How do I know if my abuser is going to ‘snap’ while being quarantined in the house with me? What will I do if that happens? Who will I call with most of the world being shut down? Are police officers even going to be concerned with this, given the more popular concern right now is keeping the world safe and healthy? How will I escape when I can’t even go to my friends or neighbor’s homes? I am terrified. I am trapped. I can’t escape this monster that the government has ordered me to be quarantined with. While everyone is trying to avoid being plagued with the Coronavirus, I am trying to avoid the plague of Domestic Violence!
What you have just read is the reality of the state of our world right now. While most of the world is living in fear of being attacked by one monster, there are others who are living in fear of being attacked by another monster. Coronavirus versus Domestic Violence. Which one delivers a deadlier punch?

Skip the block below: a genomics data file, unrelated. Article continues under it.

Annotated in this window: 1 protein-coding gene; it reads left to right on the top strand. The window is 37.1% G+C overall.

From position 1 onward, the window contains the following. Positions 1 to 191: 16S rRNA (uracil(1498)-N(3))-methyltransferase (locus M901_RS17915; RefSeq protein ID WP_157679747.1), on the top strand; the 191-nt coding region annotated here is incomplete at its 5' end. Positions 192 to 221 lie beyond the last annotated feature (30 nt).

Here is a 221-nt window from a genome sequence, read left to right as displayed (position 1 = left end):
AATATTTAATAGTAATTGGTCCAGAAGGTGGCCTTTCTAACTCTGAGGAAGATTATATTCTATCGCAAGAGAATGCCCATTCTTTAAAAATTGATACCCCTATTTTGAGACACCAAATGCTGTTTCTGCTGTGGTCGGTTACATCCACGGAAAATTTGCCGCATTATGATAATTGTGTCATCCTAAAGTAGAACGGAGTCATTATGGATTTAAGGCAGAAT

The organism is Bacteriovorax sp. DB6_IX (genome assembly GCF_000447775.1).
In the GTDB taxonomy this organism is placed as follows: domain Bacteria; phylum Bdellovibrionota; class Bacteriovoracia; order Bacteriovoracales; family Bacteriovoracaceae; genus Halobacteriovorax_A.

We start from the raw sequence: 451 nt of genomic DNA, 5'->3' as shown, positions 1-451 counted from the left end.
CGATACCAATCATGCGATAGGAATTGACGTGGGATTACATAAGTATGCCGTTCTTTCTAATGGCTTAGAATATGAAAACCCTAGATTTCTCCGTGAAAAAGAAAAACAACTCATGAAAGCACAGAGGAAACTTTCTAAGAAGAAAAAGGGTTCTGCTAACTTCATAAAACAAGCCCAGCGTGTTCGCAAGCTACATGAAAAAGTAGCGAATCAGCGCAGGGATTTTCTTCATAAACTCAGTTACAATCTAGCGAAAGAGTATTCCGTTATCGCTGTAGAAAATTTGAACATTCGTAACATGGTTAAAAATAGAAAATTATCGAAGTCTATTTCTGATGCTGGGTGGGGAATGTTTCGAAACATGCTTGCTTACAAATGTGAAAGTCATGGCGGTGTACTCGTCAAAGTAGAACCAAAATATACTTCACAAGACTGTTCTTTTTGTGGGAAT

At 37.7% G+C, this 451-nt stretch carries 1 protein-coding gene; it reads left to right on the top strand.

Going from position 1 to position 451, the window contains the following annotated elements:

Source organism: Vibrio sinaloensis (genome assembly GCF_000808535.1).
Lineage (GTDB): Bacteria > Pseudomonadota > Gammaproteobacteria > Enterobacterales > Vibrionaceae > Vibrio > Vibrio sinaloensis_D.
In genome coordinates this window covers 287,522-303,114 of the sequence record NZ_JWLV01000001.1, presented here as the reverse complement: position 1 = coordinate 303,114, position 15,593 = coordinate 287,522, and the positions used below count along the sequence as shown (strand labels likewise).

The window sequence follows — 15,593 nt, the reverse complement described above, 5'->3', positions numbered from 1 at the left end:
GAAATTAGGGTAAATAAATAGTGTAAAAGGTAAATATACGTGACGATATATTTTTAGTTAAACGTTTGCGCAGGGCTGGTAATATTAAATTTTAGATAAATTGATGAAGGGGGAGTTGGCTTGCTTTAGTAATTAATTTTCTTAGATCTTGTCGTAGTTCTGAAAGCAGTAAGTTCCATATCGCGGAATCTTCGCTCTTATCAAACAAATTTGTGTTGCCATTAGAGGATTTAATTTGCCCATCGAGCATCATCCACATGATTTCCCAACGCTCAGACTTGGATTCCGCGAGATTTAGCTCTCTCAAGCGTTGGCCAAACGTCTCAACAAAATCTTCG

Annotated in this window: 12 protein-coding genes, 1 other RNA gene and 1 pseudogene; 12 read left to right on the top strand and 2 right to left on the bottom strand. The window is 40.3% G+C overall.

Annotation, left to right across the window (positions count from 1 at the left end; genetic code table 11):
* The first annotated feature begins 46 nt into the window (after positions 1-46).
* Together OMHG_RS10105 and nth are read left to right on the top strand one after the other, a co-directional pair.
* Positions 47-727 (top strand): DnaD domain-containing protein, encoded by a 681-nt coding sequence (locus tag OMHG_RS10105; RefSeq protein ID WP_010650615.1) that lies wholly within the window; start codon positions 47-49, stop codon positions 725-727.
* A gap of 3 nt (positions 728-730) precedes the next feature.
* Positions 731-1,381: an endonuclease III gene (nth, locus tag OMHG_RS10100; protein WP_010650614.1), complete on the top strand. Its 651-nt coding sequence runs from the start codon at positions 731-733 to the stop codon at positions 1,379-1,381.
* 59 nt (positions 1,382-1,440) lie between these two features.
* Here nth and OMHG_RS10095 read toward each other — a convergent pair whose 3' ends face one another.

For centuries, the world has experienced different pandemics that have caused widespread panic. A flu, a virus, a chemical, a substance; there has been something to send the world into a frenzy of panic every few years, but for the first time in history, we are facing a pandemic that has nearly shut the entire world down. But for some, this is merely a different type of panic.
For victims of Domestic Violence, this pandemic has caused an entirely different type of panic. In usual circumstances, many families are hunkering down in their homes, spending more quality time together sharing meals, conversations, laughs and creating beautiful, lasting memories. While in some areas of the world, there are no sounds of laughter, no meals being shared and no beautiful memories being made. The reality is, there are some people who are living in a heightened level of fear in their own homes, trapped with the person they fear the most.